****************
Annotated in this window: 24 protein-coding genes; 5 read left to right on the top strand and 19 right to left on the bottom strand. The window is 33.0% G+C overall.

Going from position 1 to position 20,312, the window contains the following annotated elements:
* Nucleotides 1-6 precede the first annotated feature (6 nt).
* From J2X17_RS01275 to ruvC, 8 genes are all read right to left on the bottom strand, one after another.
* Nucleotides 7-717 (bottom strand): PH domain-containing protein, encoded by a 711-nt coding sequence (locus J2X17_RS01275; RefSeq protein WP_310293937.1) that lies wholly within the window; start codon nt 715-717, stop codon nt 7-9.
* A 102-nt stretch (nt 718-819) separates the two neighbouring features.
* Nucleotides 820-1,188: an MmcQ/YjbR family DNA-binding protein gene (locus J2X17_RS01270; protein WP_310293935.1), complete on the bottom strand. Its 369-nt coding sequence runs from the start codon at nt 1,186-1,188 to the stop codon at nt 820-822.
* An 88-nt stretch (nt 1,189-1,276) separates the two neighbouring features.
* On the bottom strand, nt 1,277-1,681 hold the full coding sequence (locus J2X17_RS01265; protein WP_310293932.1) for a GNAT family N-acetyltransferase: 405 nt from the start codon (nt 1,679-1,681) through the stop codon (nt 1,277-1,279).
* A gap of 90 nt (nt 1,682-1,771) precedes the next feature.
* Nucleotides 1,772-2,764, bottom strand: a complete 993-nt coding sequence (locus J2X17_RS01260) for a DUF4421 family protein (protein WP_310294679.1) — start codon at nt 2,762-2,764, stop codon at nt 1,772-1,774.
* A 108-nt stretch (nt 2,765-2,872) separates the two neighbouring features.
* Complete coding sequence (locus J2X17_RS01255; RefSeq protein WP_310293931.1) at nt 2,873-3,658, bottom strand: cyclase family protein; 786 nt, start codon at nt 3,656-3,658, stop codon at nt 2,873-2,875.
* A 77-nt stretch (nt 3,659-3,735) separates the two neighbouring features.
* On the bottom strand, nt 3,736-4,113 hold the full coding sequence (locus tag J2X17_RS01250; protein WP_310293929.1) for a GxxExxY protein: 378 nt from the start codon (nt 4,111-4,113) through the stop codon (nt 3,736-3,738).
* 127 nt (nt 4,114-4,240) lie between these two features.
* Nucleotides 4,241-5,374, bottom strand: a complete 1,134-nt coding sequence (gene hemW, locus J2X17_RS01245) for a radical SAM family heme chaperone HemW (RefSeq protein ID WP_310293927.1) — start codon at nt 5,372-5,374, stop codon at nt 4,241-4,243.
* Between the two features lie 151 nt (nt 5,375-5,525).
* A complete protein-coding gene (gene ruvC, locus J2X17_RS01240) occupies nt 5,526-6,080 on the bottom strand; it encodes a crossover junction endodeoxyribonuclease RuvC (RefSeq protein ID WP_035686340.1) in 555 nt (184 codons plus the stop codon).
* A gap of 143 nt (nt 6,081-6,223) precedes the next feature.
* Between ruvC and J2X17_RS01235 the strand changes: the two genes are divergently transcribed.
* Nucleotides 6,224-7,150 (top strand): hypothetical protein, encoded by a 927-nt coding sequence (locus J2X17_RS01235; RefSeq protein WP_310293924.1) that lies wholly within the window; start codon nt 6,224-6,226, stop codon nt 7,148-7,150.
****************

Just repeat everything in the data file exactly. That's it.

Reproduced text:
Annotated in this window: 24 protein-coding genes; 5 read left to right on the top strand and 19 right to left on the bottom strand. The window is 33.0% G+C overall.

Going from position 1 to position 20,312, the window contains the following annotated elements:
* Nucleotides 1-6 precede the first annotated feature (6 nt).
* From J2X17_RS01275 to ruvC, 8 genes are all read right to left on the bottom strand, one after another.
* Nucleotides 7-717 (bottom strand): PH domain-containing protein, encoded by a 711-nt coding sequence (locus J2X17_RS01275; RefSeq protein WP_310293937.1) that lies wholly within the window; start codon nt 715-717, stop codon nt 7-9.
* A 102-nt stretch (nt 718-819) separates the two neighbouring features.
* Nucleotides 820-1,188: an MmcQ/YjbR family DNA-binding protein gene (locus J2X17_RS01270; protein WP_310293935.1), complete on the bottom strand. Its 369-nt coding sequence runs from the start codon at nt 1,186-1,188 to the stop codon at nt 820-822.
* An 88-nt stretch (nt 1,189-1,276) separates the two neighbouring features.
* On the bottom strand, nt 1,277-1,681 hold the full coding sequence (locus J2X17_RS01265; protein WP_310293932.1) for a GNAT family N-acetyltransferase: 405 nt from the start codon (nt 1,679-1,681) through the stop codon (nt 1,277-1,279).
* A gap of 90 nt (nt 1,682-1,771) precedes the next feature.
* Nucleotides 1,772-2,764, bottom strand: a complete 993-nt coding sequence (locus J2X17_RS01260) for a DUF4421 family protein (protein WP_310294679.1) — start codon at nt 2,762-2,764, stop codon at nt 1,772-1,774.
* A 108-nt stretch (nt 2,765-2,872) separates the two neighbouring features.
* Complete coding sequence (locus J2X17_RS01255; RefSeq protein WP_310293931.1) at nt 2,873-3,658, bottom strand: cyclase family protein; 786 nt, start codon at nt 3,656-3,658, stop codon at nt 2,873-2,875.
* A 77-nt stretch (nt 3,659-3,735) separates the two neighbouring features.
* On the bottom strand, nt 3,736-4,113 hold the full coding sequence (locus tag J2X17_RS01250; protein WP_310293929.1) for a GxxExxY protein: 378 nt from the start codon (nt 4,111-4,113) through the stop codon (nt 3,736-3,738).
* 127 nt (nt 4,114-4,240) lie between these two features.
* Nucleotides 4,241-5,374, bottom strand: a complete 1,134-nt coding sequence (gene hemW, locus J2X17_RS01245) for a radical SAM family heme chaperone HemW (RefSeq protein ID WP_310293927.1) — start codon at nt 5,372-5,374, stop codon at nt 4,241-4,243.
* Between the two features lie 151 nt (nt 5,375-5,525).
* A complete protein-coding gene (gene ruvC, locus J2X17_RS01240) occupies nt 5,526-6,080 on the bottom strand; it encodes a crossover junction endodeoxyribonuclease RuvC (RefSeq protein ID WP_035686340.1) in 555 nt (184 codons plus the stop codon).
* A gap of 143 nt (nt 6,081-6,223) precedes the next feature.
* Between ruvC and J2X17_RS01235 the strand changes: the two genes are divergently transcribed.
* Nucleotides 6,224-7,150 (top strand): hypothetical protein, encoded by a 927-nt coding sequence (locus J2X17_RS01235; RefSeq protein WP_310293924.1) that lies wholly within the window; start codon nt 6,224-6,226, stop codon nt 7,148-7,150.